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5. A rent heart : Joel, ii. 13. « And rend your hearts, and not your garments, and turn unto the Lord your God.” The plough of humiliation and repentance is drawn through the heart, which tears up the fallow-ground, and pierces to the very soul. · Many a man's heart is rent with remorse, or rather mangled, which is never thoroughly rent; and so their wound goes together again after fome time, and they are as before. But the truly broken heart is rent to purpose, till the plough reach to the root of fin.

Here there may be proposed this question, What is the difference of these rentings? To this I answer, An unrenewed man's heart be rent for sin, but it is not rent from it. The heart truly broken is not only rent for, but from sin; not only affrighted at, but framed into a hatred of it, Ezek. Xxxvi. 31." « Then shall

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remember evil ways, and your doings that were not good, and shall loathe yourselves in yourownfight for your iniquities, and for your abominations." The heart is fo broken, that the reigning love of lin runs out of it, as water out of a cracked veffel, or as filthy matter out of a wound which is laid open. He digs deep, as the wife builder ; the other, like Balaam, who profefled a regard to the authority of God, but still loved the wages of iniquity.Again, the rent of the former either closes too soon, as those who quickly fall secure again, getting cafe by bribing their consciences; or it never was closed at all, falling under absolute despair

, like Judas. But the other is at length healed, yet not till the great Phyớcian takes the cure in hand. The wound is kept open, and the soul refuseth healing, till the Lord looks down and beholds from heaven, as in Lam.iii. 50. The wound is too deep to

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be cured, but by his blood and Spirit, yet not so deep, but that some ray of hope is always left; there is a “ who knows but the Lord will yet return ?"--The broken heart is,

6. A pliable heart. The hard heart is a heart of stone, unpliable. When the Spirit breaks the heart for fin, he makes it a heart of flesh, Ezek. xxxvi. 26. Hearts which the grace of God has not touched, are like young horses not used to the saddle, young bullocks unaccustomed to the yoke; they are unpliable and unmanageable, because they are not yet broken, Jer. xxxi. 18. But if ever any good be made of that heart of thine, the Spirit of God will break it ; however wild and untractable it be, the Spirit will make it pliable.He will make it pliable to the will of his commandments, saying, “ Lord, what wouldit thou have me to do? and what shall we do ?” Acts, ii. 37. They had often heard before what they should do, but they would not comply; but now, since their hard heart is broken, they are very pliable. Many a time the finner's heart gets such a piercing thrust in his sinful course, that one would think, lurely he will comply now. Yes, but the heart is not broken yet, therefore the man will not comply, according as Solomon represents it in the case of the drunkard, Prov. xxii. 29. 32. and 34. “ They have stricken me, shalt thou say, and I was not lick; they have beaten me, and I felt it not; when shall I awake? I will seek it yet again.” But if God have any thoughts of love to him, the Spirit of God will take the case in his own hand; and were he as stiff as the devil and his hard heart can make him, he will break him to that rate, that he shall ply as wax ere he have done with him, Witness Saul the persecutor, VOL. III.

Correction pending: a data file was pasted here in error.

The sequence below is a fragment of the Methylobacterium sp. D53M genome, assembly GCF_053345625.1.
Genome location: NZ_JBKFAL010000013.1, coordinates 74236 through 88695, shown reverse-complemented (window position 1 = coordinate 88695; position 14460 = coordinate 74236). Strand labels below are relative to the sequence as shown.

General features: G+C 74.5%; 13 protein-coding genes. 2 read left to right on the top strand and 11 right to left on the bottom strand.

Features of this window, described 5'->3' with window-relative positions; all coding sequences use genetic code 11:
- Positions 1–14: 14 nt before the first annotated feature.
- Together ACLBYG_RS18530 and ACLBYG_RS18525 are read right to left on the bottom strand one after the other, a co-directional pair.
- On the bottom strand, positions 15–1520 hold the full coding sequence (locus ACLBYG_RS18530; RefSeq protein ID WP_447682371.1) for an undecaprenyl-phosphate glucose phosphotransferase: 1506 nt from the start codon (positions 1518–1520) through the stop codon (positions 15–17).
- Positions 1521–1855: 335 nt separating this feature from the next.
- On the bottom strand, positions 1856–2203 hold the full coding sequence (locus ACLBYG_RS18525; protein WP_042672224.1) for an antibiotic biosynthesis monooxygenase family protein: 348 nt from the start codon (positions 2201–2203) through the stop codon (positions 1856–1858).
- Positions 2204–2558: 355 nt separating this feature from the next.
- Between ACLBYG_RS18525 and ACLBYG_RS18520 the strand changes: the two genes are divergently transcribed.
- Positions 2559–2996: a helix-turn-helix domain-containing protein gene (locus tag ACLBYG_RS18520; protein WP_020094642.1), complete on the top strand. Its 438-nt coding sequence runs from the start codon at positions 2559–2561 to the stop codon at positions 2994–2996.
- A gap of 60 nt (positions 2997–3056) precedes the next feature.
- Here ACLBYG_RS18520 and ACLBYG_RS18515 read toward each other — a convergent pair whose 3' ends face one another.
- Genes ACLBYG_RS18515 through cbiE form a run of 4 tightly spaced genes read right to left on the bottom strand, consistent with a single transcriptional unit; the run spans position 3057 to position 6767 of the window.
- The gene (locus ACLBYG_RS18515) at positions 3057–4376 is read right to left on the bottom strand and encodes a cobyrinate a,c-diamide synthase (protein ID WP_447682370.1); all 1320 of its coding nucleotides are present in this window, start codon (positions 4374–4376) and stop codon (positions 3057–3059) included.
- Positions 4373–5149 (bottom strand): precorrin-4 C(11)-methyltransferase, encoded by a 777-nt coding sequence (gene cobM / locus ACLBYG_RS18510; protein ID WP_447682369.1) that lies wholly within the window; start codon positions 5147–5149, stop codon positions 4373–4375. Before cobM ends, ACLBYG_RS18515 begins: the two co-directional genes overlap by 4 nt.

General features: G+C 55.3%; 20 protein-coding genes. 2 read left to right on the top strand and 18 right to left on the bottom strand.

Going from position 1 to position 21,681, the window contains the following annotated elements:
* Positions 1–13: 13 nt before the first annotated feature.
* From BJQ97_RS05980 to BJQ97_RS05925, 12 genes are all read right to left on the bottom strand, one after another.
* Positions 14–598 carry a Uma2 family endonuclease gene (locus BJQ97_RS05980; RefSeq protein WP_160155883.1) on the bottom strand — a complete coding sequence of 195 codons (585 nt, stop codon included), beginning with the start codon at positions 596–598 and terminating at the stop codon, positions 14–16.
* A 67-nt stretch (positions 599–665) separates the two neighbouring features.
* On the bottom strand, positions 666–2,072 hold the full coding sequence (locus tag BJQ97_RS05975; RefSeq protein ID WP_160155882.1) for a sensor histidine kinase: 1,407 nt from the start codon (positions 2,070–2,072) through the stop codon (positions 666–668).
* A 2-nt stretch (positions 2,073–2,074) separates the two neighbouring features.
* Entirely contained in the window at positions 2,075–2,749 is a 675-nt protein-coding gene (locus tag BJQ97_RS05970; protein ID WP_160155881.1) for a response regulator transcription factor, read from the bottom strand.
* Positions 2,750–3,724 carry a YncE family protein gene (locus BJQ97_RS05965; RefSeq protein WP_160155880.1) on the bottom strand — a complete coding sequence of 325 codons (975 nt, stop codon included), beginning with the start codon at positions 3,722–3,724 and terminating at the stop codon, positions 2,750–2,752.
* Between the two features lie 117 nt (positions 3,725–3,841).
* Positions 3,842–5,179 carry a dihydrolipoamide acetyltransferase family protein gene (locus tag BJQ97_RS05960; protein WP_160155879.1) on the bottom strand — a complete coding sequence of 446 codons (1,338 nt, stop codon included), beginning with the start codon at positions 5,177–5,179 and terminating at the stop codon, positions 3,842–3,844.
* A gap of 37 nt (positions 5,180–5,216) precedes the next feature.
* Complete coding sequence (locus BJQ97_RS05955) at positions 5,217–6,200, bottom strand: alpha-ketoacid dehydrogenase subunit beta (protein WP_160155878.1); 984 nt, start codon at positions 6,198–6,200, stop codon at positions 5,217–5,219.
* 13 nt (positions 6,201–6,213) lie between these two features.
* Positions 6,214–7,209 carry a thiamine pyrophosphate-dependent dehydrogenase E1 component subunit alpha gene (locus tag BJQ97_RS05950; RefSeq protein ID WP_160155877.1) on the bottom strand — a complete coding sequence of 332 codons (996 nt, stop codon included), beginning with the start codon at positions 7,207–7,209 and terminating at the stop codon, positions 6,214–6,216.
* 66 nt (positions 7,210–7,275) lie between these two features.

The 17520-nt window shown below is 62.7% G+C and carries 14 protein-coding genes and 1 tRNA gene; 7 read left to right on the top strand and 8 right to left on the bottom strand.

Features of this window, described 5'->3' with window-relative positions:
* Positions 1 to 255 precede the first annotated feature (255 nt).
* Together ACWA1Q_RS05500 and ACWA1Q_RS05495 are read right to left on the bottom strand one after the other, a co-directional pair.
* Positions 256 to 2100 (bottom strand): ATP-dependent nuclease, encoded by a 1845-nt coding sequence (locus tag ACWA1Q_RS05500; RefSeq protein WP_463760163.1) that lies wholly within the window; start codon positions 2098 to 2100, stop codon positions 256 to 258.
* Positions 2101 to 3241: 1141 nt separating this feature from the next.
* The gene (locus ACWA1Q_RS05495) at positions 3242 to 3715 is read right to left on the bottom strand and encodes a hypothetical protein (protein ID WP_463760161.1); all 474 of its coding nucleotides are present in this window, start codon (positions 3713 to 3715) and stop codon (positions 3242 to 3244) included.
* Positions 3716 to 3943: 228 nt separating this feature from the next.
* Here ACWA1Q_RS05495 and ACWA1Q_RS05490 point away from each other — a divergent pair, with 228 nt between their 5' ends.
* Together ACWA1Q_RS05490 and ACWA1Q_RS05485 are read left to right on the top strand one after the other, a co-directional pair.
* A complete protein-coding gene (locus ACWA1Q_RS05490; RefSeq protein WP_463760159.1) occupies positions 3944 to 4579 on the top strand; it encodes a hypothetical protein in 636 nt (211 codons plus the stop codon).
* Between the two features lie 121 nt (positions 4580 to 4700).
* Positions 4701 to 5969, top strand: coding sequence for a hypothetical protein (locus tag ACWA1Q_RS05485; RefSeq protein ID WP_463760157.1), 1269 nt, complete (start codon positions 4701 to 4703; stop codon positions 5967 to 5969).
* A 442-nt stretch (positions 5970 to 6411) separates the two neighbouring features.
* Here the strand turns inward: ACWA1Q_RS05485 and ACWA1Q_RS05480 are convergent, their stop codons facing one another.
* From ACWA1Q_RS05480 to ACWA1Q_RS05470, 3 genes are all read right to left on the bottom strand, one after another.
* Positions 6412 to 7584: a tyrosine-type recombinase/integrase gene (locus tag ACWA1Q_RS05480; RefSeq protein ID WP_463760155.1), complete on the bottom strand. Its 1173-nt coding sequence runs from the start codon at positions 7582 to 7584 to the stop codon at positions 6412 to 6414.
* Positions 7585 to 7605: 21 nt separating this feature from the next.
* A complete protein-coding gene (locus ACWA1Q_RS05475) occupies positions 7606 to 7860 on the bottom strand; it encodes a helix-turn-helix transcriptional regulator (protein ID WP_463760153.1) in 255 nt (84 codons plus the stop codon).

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who was so softened, that he cried, “ Lord, what wouldst thou have me to do ?” Acts, ix. 6.- The heart becomes pliable also to the will of his providence: Pfal. li. 4. “That thou mightest be juftified when thou speakest, and be cleared when thou judgeft.” An unrenewed heart is a murmur. ing one under the hand of God, and will readily chuse to fin rather than suffer. But the broken heart will say, Give me thy favour, and take from me what thou wilt : Luke, xiv. 26. “ If any man come to me, and hate not his father, and mother, and wife, and children, and brethren, and fifters, and his own life also, he cannot be

disciple.” Sometimes one meets with an affliction, and they cry out they are broken, they are not able to bear it. God sends them a heavier one, they are stricken till they leave off weeping, and withal opens

the heart-vein to bleed for sin, and fo in fome sort they are made to forget their affliction. And it is their great concern to get their foul's diseafe healed, let God do with them otherwife as he will.--A broken heart is,

Laftly, A humble heart : Fsa. lvii. 15. quoted above. The hard heart is a gathered boil; when it is broken, it is difcuffed. As soon as the heart is broken under a sense of fin, pride and felf-conceit vanish away; and the more broken-hearted that a person is, the lefs proud. Paul was a proud persecutor, but the Lord laid the pride of his heart, when he broke it, Acts, ix. 4. 5. Hezekiah, in his brokenness of heart is very humble : « I shall go softly," faid he, “ all my years in the bitterness of my foul," Isa. xxxvii. 16. O! if the proud and empty profeffors of this day had a taste of this broken heart, it would soon lay their gay feathers, let out the ulcers of pride, felf-conceit, which are swollen so big in many a poor soul. It would turn the saying, “Stand by, for I am holier than thou,” unto « Depart from me, for I am a sinful man. It would make them think little of what they have been, of what they are, and of what they have done or suffered ; little of what all their attainments, gifts, yea, and graces also, if they have any, are.

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